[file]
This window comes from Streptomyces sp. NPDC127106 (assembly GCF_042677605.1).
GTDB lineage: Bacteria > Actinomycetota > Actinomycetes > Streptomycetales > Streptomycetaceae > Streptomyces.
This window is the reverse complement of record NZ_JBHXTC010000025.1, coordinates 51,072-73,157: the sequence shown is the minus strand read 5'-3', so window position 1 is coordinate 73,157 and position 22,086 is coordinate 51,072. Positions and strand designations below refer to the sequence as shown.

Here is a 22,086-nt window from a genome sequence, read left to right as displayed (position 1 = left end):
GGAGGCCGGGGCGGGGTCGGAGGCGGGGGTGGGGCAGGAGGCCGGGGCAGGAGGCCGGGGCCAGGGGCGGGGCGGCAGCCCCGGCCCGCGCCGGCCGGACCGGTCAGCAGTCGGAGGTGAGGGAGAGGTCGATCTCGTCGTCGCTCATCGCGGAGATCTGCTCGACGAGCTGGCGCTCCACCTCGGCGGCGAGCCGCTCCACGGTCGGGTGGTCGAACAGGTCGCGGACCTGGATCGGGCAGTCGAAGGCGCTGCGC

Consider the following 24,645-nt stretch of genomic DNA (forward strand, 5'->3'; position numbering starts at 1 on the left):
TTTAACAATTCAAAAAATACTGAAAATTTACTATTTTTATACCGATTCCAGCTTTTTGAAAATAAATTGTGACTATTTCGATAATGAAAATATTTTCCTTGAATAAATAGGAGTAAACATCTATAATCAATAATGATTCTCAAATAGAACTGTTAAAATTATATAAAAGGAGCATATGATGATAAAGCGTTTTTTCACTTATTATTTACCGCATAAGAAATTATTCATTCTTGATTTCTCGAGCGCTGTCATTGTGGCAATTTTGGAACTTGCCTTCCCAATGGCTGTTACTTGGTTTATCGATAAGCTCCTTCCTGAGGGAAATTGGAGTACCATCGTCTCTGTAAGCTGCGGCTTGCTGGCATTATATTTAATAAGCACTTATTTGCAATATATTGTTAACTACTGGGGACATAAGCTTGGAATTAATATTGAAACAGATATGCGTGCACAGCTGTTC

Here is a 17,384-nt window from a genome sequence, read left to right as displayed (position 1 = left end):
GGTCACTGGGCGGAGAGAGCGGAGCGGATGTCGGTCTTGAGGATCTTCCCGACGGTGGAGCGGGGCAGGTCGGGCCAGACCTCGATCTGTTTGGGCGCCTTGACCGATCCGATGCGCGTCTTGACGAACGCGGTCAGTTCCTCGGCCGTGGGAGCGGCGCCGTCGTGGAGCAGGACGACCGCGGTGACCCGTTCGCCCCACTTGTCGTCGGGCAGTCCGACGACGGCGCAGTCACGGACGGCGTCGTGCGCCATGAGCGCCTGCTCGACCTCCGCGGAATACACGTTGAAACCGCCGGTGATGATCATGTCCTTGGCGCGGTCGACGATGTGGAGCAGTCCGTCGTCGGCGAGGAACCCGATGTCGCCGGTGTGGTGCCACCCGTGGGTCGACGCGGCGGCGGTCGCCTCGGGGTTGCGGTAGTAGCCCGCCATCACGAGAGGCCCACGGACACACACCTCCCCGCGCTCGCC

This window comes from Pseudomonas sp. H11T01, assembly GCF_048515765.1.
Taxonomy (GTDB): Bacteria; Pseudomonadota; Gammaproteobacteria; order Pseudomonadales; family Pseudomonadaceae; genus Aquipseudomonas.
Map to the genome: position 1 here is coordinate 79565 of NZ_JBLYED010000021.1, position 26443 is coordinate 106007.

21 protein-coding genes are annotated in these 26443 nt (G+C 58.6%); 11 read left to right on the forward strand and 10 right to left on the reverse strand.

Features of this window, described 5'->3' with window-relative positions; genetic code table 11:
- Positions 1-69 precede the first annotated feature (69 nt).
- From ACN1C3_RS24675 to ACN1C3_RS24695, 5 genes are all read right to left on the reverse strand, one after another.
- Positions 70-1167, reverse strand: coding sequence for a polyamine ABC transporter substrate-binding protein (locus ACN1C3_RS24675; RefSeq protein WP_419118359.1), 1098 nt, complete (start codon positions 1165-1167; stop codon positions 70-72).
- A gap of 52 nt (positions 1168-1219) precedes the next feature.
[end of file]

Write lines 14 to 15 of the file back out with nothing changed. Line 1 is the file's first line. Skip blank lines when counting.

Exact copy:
Features of this window, described 5'->3' with window-relative positions; genetic code table 11:
- Positions 1-69 precede the first annotated feature (69 nt).